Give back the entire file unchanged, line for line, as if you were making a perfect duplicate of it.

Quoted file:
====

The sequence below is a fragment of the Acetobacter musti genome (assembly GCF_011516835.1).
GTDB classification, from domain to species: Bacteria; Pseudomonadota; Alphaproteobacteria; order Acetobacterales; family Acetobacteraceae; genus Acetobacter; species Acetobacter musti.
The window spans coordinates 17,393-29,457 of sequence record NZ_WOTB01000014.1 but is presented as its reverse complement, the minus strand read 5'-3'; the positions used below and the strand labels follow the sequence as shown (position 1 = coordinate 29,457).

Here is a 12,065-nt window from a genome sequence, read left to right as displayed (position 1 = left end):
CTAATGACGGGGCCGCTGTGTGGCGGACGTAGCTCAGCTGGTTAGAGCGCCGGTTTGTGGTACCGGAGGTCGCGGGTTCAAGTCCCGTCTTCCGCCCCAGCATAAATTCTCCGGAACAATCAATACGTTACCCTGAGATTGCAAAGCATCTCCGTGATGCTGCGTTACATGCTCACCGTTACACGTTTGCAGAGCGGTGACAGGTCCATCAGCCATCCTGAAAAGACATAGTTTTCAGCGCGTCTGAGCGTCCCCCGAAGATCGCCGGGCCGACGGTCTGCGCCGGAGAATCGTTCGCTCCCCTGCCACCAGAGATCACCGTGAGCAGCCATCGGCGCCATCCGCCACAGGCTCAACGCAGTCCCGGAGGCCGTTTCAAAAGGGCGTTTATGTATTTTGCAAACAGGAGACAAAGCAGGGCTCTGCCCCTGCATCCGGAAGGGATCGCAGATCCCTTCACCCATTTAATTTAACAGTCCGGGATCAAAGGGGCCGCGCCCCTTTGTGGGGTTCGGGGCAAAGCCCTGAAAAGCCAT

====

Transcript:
The sequence below is a fragment of the Acetobacter musti genome (assembly GCF_011516835.1).
GTDB classification, from domain to species: Bacteria; Pseudomonadota; Alphaproteobacteria; order Acetobacterales; family Acetobacteraceae; genus Acetobacter; species Acetobacter musti.
The window spans coordinates 17,393-29,457 of sequence record NZ_WOTB01000014.1 but is presented as its reverse complement, the minus strand read 5'-3'; the positions used below and the strand labels follow the sequence as shown (position 1 = coordinate 29,457).

Here is a 12,065-nt window from a genome sequence, read left to right as displayed (position 1 = left end):
CTAATGACGGGGCCGCTGTGTGGCGGACGTAGCTCAGCTGGTTAGAGCGCCGGTTTGTGGTACCGGAGGTCGCGGGTTCAAGTCCCGTCTTCCGCCCCAGCATAAATTCTCCGGAACAATCAATACGTTACCCTGAGATTGCAAAGCATCTCCGTGATGCTGCGTTACATGCTCACCGTTACACGTTTGCAGAGCGGTGACAGGTCCATCAGCCATCCTGAAAAGACATAGTTTTCAGCGCGTCTGAGCGTCCCCCGAAGATCGCCGGGCCGACGGTCTGCGCCGGAGAATCGTTCGCTCCCCTGCCACCAGAGATCACCGTGAGCAGCCATCGGCGCCATCCGCCACAGGCTCAACGCAGTCCCGGAGGCCGTTTCAAAAGGGCGTTTATGTATTTTGCAAACAGGAGACAAAGCAGGGCTCTGCCCCTGCATCCGGAAGGGATCGCAGATCCCTTCACCCATTTAATTTAACAGTCCGGGATCAAAGGGGCCGCGCCCCTTTGTGGGGTTCGGGGCAAAGCCCTGAAAAGCCAT